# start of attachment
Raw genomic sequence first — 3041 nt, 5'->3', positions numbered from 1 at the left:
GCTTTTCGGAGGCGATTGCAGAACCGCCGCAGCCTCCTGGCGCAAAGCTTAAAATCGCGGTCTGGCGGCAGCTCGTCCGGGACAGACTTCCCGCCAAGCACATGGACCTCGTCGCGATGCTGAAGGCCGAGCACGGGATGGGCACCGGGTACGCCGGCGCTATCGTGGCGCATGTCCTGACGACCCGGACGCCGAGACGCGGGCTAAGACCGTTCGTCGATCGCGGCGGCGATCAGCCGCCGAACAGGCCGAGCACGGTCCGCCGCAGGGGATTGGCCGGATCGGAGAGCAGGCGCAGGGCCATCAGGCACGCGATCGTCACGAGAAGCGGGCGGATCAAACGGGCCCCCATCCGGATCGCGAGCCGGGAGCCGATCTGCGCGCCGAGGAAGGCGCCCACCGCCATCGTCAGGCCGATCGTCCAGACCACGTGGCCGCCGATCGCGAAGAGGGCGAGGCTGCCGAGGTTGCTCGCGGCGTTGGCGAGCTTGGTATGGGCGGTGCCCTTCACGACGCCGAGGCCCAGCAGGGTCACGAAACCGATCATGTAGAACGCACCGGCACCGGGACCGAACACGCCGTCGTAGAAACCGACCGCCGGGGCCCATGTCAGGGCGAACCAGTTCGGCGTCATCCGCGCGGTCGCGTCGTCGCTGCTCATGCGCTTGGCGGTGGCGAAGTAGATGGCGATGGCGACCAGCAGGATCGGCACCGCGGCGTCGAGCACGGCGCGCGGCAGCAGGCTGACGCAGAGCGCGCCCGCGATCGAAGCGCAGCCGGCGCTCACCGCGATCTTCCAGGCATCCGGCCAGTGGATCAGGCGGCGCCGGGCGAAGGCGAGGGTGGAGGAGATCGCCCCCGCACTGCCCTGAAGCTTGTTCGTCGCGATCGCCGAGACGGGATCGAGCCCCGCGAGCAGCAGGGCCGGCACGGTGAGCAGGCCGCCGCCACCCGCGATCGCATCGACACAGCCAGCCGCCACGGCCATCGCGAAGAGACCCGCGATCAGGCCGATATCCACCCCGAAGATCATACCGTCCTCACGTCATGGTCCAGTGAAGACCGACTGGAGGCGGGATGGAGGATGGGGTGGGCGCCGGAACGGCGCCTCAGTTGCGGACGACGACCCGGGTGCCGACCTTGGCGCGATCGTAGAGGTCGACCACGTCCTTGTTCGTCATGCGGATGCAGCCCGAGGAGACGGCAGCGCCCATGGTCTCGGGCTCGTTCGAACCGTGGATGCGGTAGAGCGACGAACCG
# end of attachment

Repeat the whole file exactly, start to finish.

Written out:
Raw genomic sequence first — 3041 nt, 5'->3', positions numbered from 1 at the left:
GCTTTTCGGAGGCGATTGCAGAACCGCCGCAGCCTCCTGGCGCAAAGCTTAAAATCGCGGTCTGGCGGCAGCTCGTCCGGGACAGACTTCCCGCCAAGCACATGGACCTCGTCGCGATGCTGAAGGCCGAGCACGGGATGGGCACCGGGTACGCCGGCGCTATCGTGGCGCATGTCCTGACGACCCGGACGCCGAGACGCGGGCTAAGACCGTTCGTCGATCGCGGCGGCGATCAGCCGCCGAACAGGCCGAGCACGGTCCGCCGCAGGGGATTGGCCGGATCGGAGAGCAGGCGCAGGGCCATCAGGCACGCGATCGTCACGAGAAGCGGGCGGATCAAACGGGCCCCCATCCGGATCGCGAGCCGGGAGCCGATCTGCGCGCCGAGGAAGGCGCCCACCGCCATCGTCAGGCCGATCGTCCAGACCACGTGGCCGCCGATCGCGAAGAGGGCGAGGCTGCCGAGGTTGCTCGCGGCGTTGGCGAGCTTGGTATGGGCGGTGCCCTTCACGACGCCGAGGCCCAGCAGGGTCACGAAACCGATCATGTAGAACGCACCGGCACCGGGACCGAACACGCCGTCGTAGAAACCGACCGCCGGGGCCCATGTCAGGGCGAACCAGTTCGGCGTCATCCGCGCGGTCGCGTCGTCGCTGCTCATGCGCTTGGCGGTGGCGAAGTAGATGGCGATGGCGACCAGCAGGATCGGCACCGCGGCGTCGAGCACGGCGCGCGGCAGCAGGCTGACGCAGAGCGCGCCCGCGATCGAAGCGCAGCCGGCGCTCACCGCGATCTTCCAGGCATCCGGCCAGTGGATCAGGCGGCGCCGGGCGAAGGCGAGGGTGGAGGAGATCGCCCCCGCACTGCCCTGAAGCTTGTTCGTCGCGATCGCCGAGACGGGATCGAGCCCCGCGAGCAGCAGGGCCGGCACGGTGAGCAGGCCGCCGCCACCCGCGATCGCATCGACACAGCCAGCCGCCACGGCCATCGCGAAGAGACCCGCGATCAGGCCGATATCCACCCCGAAGATCATACCGTCCTCACGTCATGGTCCAGTGAAGACCGACTGGAGGCGGGATGGAGGATGGGGTGGGCGCCGGAACGGCGCCTCAGTTGCGGACGACGACCCGGGTGCCGACCTTGGCGCGATCGTAGAGGTCGACCACGTCCTTGTTCGTCATGCGGATGCAGCCCGAGGAGACGGCAGCGCCCATGGTCTCGGGCTCGTTCGAACCGTGGATGCGGTAGAGCGACGAACCG